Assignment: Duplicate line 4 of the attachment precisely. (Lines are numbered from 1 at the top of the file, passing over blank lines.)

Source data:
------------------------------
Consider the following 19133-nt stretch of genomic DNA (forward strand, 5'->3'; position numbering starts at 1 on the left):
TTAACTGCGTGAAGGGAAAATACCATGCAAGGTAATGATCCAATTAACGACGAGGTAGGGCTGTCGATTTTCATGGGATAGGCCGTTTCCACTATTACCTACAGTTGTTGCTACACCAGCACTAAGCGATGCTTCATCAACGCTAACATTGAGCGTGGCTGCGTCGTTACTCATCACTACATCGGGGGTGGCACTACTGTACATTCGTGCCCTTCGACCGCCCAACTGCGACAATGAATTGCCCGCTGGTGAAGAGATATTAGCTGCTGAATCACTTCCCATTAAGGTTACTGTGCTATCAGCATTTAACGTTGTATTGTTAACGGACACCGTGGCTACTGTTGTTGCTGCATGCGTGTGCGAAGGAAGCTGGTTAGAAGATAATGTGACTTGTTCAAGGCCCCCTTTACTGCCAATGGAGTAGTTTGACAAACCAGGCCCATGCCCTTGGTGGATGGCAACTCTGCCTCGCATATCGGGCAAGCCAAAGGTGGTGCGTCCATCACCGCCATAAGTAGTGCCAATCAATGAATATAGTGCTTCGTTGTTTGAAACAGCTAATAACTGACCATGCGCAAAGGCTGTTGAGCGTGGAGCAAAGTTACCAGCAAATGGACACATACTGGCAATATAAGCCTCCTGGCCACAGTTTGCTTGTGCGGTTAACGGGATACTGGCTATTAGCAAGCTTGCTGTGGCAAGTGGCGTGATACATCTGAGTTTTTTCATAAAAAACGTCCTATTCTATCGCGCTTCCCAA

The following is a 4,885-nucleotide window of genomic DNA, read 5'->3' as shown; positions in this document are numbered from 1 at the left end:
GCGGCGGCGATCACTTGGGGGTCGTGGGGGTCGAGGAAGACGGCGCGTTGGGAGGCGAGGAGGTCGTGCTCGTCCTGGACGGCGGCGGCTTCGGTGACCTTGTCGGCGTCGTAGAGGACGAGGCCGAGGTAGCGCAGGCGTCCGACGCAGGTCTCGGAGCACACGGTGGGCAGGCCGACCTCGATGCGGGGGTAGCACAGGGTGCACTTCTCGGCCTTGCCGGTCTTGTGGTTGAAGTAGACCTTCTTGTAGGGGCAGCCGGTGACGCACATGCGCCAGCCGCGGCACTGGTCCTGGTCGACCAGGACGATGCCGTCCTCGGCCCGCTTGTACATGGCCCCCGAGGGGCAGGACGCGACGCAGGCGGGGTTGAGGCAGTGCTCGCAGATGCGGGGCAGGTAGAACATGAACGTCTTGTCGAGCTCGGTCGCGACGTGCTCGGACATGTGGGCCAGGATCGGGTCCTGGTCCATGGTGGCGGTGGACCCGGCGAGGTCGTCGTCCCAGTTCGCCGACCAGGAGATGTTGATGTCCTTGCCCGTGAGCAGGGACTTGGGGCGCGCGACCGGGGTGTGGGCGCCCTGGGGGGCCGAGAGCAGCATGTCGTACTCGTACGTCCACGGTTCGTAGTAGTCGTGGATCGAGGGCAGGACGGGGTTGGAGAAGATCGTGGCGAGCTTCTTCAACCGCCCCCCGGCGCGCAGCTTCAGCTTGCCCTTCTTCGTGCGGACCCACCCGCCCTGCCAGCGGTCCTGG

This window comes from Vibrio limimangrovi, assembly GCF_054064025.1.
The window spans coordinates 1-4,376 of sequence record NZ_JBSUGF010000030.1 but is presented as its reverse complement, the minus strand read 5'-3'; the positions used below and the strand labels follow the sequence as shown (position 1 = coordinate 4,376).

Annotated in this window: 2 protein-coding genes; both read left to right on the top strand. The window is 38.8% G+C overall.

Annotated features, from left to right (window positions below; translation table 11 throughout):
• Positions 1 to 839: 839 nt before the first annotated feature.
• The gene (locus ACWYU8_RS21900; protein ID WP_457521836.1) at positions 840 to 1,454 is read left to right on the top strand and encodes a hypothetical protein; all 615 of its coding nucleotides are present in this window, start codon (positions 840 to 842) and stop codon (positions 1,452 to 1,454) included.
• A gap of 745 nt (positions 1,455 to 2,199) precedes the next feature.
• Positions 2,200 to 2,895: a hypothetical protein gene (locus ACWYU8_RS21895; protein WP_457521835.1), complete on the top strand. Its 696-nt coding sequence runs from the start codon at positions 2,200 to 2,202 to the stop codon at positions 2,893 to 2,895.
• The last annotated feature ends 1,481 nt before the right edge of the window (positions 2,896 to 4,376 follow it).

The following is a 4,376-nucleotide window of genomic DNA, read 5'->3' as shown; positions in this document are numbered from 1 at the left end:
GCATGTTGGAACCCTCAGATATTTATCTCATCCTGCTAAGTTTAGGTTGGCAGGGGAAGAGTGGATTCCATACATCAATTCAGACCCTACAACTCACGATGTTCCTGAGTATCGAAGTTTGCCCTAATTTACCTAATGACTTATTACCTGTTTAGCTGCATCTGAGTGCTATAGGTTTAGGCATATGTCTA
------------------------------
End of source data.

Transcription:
GCGGCGGCGATCACTTGGGGGTCGTGGGGGTCGAGGAAGACGGCGCGTTGGGAGGCGAGGAGGTCGTGCTCGTCCTGGACGGCGGCGGCTTCGGTGACCTTGTCGGCGTCGTAGAGGACGAGGCCGAGGTAGCGCAGGCGTCCGACGCAGGTCTCGGAGCACACGGTGGGCAGGCCGACCTCGATGCGGGGGTAGCACAGGGTGCACTTCTCGGCCTTGCCGGTCTTGTGGTTGAAGTAGACCTTCTTGTAGGGGCAGCCGGTGACGCACATGCGCCAGCCGCGGCACTGGTCCTGGTCGACCAGGACGATGCCGTCCTCGGCCCGCTTGTACATGGCCCCCGAGGGGCAGGACGCGACGCAGGCGGGGTTGAGGCAGTGCTCGCAGATGCGGGGCAGGTAGAACATGAACGTCTTGTCGAGCTCGGTCGCGACGTGCTCGGACATGTGGGCCAGGATCGGGTCCTGGTCCATGGTGGCGGTGGACCCGGCGAGGTCGTCGTCCCAGTTCGCCGACCAGGAGATGTTGATGTCCTTGCCCGTGAGCAGGGACTTGGGGCGCGCGACCGGGGTGTGGGCGCCCTGGGGGGCCGAGAGCAGCATGTCGTACTCGTACGTCCACGGTTCGTAGTAGTCGTGGATCGAGGGCAGGACGGGGTTGGAGAAGATCGTGGCGAGCTTCTTCAACCGCCCCCCGGCGCGCAGCTTCAGCTTGCCCTTCTTCGTGCGGACCCACCCGCCCTGCCAGCGGTCCTGG